How to Measure Currents?

How to measure currents?

When Benjamin Franklin was postmaster in the US colonies in his day, all letters and postal packages were transported across continents by ships and boats. He received numerous complaints in 1769 about the fact that mail ships from North America en route to Europe arrived much faster than the mail ship going in the opposite direction.

The ships traveling from Europe to North America took weeks longer than the mail ships which were gone in the opposite direction. Since he was the postmaster, mail delivery was very important to him. Franklin wanted to find out what was going on with the delayed mail delivery system.

Benjamin Franklin crossed the Atlantic by boat several times. He took temperature readings and made other observations of the ocean. He discovered that an ocean current was the cause of the delay. Ships going towards Europe were arriving faster by the prevailing current of that region. The Boats that were going towards North America were slowed down by the oceanic current flowing in the opposite direction. He called that oceanic current the Gulf Stream.


Benjamin Franklin’s 1770 map of the Gulf Stream was the first map of the ocean current. The mapping of the course of the current was very helpful for all sailors. Franklin noticed many features that distinguished the water in the Gulf Stream from the surrounding ocean.

One of the most characteristic features of the Gulf Stream was its temperature difference. A knot is a unit of speed used in oceanographic studies.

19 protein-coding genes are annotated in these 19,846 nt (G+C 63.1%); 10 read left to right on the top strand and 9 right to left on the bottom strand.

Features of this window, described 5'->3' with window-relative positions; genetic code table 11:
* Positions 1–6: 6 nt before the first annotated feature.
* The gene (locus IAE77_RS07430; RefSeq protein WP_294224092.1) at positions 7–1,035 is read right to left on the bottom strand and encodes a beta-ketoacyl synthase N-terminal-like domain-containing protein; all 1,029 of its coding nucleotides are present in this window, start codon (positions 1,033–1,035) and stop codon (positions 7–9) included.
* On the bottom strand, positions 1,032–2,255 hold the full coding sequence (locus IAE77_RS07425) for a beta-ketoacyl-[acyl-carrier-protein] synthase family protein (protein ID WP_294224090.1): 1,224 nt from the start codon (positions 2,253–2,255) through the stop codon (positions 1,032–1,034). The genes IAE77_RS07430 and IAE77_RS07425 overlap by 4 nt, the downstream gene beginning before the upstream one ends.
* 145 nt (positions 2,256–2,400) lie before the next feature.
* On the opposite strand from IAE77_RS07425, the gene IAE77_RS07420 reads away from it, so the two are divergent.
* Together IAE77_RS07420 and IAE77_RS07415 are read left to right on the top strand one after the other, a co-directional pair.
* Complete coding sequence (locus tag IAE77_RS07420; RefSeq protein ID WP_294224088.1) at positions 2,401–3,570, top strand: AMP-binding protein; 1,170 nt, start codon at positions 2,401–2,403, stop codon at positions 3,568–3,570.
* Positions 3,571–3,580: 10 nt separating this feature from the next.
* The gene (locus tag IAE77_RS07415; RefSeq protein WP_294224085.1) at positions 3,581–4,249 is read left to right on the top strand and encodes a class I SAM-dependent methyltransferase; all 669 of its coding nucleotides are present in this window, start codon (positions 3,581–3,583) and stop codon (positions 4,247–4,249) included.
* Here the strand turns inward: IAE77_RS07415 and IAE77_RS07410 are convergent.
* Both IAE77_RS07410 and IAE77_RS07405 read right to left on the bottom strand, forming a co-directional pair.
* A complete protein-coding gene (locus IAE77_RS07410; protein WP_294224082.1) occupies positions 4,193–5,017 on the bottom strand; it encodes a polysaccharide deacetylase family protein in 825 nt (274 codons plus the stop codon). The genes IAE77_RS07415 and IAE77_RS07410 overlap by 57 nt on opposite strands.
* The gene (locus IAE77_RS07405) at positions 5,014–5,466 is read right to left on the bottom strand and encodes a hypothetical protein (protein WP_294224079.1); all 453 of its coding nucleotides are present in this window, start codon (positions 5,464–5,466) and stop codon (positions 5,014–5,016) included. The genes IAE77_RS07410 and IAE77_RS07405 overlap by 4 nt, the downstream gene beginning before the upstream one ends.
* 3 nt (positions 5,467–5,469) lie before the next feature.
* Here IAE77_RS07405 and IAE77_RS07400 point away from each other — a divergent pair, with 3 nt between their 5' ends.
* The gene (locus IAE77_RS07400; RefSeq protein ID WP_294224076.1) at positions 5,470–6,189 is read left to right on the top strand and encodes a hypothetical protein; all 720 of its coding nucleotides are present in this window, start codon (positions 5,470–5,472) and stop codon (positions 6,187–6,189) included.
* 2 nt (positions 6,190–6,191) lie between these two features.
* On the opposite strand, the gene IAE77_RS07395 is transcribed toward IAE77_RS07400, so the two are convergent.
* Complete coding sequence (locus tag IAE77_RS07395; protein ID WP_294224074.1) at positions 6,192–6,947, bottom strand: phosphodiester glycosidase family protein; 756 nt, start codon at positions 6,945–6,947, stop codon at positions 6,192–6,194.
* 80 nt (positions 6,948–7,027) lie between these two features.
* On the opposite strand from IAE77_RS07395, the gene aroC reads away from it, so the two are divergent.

One knot is equal to one nautical mile per hour or 1.852 kmph. One knot speed equals to 0.514444444 meter/second. The abbreviation kn is preferred by the International Hydrographic Organization (IHO).


Measurements of ocean currents are made using a variety of methods. A popular method of measuring ocean currents is to determine the water speed at a fixed location in the ocean. This type of measurement is called Eulerian, after the Swiss mathematician Leonhard Euler.

This is achieved through the use of electromechanical electricity meters. Current meters measure the speed of water flow at a single depth. The modern Acoustic Doppler Current Profiler (ADCP) also provides information about water flow and water depth. In addition, measurements are also done using radar-based equipment.

Another direct way to measure ocean currents is to mark lighter material with floats or use colored dyes. Sea currents close to the surface are measured by so-called drifters. The drifters are buoys that move on the sea surface and are thrown to a certain depth to negate the direct wind effects. Tracking this drifter (via satellite, radar, radio, sound, etc.) will provide a description of the ocean currents.

Sverdrup (Sv) is the basic unit of volume transport used in physical oceanography. That is equivalent to one million cubic meters of water flowing every second.

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